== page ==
Sunday in Brasilia. We got up and the guys had laid out a yummy breakfast and we ate together before going to the best part if Brasilia. Parque De Cidade. This park is actually the largest urban park in the world with 4.2 million m2 and was buzzing on this Sunday morning with so many people being active. We power walked and at times stopped and kicked the ball around. Awh I've missed having someone eager for football around. That was Carlos. Not Zusanna as she waited patiently for us to run out of tricks and moves haha.
We watched Capoeria and I was so impressed. The way they move so quick, their agility, their strength to hold them self up, their ability to be creative in their movement, their intuition and also the sense of community. One person could be fighting/dancing in one instance and then in the next, playing an instrument and singing. Capaoeria was developed in Brazil mainly by African descendants with native Brazilian influences, probably beginning in the 16th century. The word capoeira probably comes from the Tupi language, referring to the areas of low vegetation in the Brazilian interior where the game was played. It was invented by slaves and disguised as a dance in order to prevent its capoeiristas from punishment or execution for learning how to fight and defend themselves, which was forbidden to those who were legally defined as property
Please take a look at the video to see how amazing it really is. They make it look so easy and I bet it's super hard. My next step will to be to try it.
Learning of childhood
Being around kids at the end of my trip made me think a lot about childhood.
At the beginning of my trip, I learned a lot of things by staying in the favela. It was the first time in a very long time, that I felt a true sense of community like we had as children. Heading back to hostel at 10pm, I saw kids still out playing and running around whilst the adults sat in groups drinking and chatting. You could hear music playing and people laughing. And actually even standing out, I still felt pretty safe.
Maybe this was also due to the pacification. In 2008, the Unidade de Policia Pacificadora (UPP), a law enforcement and social services program began. I stayed in the Cantagalo Favela and the UPP was in full force there. It was actually located right next to my hostel and there were always police officers around with their big guns. Is that off putting or does that help with a sense of safety?
Obviously I was only there for a couple of days but was able to observe. Sunday was their party day and looking out across the hill, I could see lots of celebrations. Also, in walking down the hill, I could see people partying for birthdays; different groups; fireworks going off; people drinking beer but mainly the children playing with smiles on their faces.
I believe that society has changed the way kids are brought up to extremes. In the developed countries, kids as young as 2 can play on iPads, watch shows on big TVs and are more technologically advanced than some granny's. When we were younger, we didn't have that luxury. We had books, we played on the street, we interacted a lot more because we couldn't hit behind our mobile phones. We had to use our brains to memorize phone numbers, we had to stick to plans because we made a call before left house and arranged plans, and we were able to carry out simply sums. Nowadays, life is easy. We have technology to do so many things that we don't need to use our brains to think, or our legs to walk to the library, or our creative part of brain to make up playground games.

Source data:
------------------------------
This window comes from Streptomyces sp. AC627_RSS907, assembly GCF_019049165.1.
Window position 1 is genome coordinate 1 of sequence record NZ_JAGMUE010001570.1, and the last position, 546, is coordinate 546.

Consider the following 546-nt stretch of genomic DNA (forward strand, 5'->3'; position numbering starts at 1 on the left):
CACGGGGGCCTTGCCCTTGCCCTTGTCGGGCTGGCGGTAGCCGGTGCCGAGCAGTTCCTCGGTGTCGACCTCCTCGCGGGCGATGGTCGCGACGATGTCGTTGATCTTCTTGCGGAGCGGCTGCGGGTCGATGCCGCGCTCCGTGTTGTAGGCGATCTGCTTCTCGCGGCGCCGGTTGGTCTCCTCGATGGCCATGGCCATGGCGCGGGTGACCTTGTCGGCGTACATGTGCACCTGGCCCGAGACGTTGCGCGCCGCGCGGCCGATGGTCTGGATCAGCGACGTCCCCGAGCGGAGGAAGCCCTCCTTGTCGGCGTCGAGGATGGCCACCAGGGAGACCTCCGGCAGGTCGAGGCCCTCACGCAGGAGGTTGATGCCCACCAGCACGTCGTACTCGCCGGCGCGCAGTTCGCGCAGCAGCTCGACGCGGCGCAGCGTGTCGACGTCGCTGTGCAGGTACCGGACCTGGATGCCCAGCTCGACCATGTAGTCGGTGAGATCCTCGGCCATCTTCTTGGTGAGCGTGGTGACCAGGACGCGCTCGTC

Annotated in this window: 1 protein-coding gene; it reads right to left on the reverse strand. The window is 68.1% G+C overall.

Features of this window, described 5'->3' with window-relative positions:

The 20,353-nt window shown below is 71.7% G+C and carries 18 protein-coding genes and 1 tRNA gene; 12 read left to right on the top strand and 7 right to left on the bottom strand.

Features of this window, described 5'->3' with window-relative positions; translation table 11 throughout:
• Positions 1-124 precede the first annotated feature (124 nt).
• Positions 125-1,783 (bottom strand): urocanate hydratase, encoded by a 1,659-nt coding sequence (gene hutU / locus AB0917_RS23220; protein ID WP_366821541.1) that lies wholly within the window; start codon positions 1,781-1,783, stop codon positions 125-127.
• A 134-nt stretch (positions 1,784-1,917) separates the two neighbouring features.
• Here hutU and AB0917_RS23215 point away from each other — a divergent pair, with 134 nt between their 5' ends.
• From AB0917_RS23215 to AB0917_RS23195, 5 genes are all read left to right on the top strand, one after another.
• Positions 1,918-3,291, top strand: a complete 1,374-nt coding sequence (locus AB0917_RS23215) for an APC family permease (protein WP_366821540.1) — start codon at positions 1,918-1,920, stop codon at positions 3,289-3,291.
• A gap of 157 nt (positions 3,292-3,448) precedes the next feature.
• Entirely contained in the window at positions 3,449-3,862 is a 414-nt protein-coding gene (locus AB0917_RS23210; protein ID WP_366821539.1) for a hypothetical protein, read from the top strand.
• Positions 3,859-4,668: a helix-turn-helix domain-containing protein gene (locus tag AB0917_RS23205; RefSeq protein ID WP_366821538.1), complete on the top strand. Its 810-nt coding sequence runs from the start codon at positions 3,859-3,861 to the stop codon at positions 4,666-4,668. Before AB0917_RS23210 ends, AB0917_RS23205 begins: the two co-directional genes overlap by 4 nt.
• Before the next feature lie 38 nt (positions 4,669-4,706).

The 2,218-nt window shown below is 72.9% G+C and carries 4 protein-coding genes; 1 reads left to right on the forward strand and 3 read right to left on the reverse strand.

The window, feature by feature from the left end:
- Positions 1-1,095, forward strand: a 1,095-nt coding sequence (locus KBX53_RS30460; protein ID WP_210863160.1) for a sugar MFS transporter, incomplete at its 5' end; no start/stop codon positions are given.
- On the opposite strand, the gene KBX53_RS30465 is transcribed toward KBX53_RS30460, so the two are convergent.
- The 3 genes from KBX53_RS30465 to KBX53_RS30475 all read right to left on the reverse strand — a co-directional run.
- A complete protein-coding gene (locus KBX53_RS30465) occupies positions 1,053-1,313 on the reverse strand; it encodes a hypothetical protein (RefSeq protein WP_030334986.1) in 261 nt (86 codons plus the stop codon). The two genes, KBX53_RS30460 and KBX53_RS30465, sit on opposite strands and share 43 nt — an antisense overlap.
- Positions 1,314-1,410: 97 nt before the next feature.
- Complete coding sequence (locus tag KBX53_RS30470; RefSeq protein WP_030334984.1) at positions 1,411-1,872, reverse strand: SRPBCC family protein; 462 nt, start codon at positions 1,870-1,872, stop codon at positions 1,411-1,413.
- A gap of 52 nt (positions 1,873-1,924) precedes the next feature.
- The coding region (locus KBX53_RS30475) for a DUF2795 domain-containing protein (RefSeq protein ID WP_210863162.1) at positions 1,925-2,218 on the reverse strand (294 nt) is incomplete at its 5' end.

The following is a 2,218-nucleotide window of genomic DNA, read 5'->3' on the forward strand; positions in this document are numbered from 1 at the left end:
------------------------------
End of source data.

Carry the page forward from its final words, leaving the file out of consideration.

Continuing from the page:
Of course, technology is amazing. You can learn so many things like your alphabet for when you are a kid to a language when you are a teenager. The easy life. For research projects, you can just google for information, whereas before you had to go to library, put in key words, search the shelves and sometimes even wait til someone else returns the book. How much time do we save now? Maybe now we can use that saved time to be kids? To revert back to our youth and be a kid? The days of being free and playing using our creative minds, our body for activity and our social skills for interaction.
For 2014, maybe as adults we can try to be kids more. Use the list below and try to be a kid maybe once a day? Once a week?
Visit a toy store and purchase a game/toy
Play Mini golf
Finger paint old bed sheet
Watch 3 stooges
Make daisy chains
Read with torch under cover
Go on swing
Play on a roundabout
Play in rain
Play in a Forrest
Play trophy (handstand games)
Run through sprinklers
Climb a tree
Play on farm
Jump on a bed
Fly a kite
Play with Lego
Mix different colours of ice cream
Make a sand castle
Bury someone in the sand
Make snow angels
Paint by numbers
Play card games
Build a tree house
Ride a bike with stabilisers
Go home when street lights go on
What are the other things that you can do to feel like a kid?
The last day day in South America was spent in a town near the airport and it was nice to be able to introduce Shannon to real life Brazil. We ate at a favela restaurant. That was just the name of it and not actually in the favela as that would be a bit of a shock to Shannon's system! It was typical Brazilian food and it was very good. We also had Acai and Brazillian coffee. Even in the midst of the Christmas shoppers, it was hard to believe that it was Christmas Eve.
At the airport, it was time for Shannon to taste the pasties. It wouldn't be something we would normally eat but whilst in Brazil we had to try!
So my South America overview:
Argentinian steak house (yum) - asado
Dolce de leche (yum)
Beijinho de coco
Pao de queijos
Meujar de coco
Acai na tigela
Comida por quilo
Local Argentinian - beagle
Agua de coco
Tracy Donachie, MSc in Performance Psychology.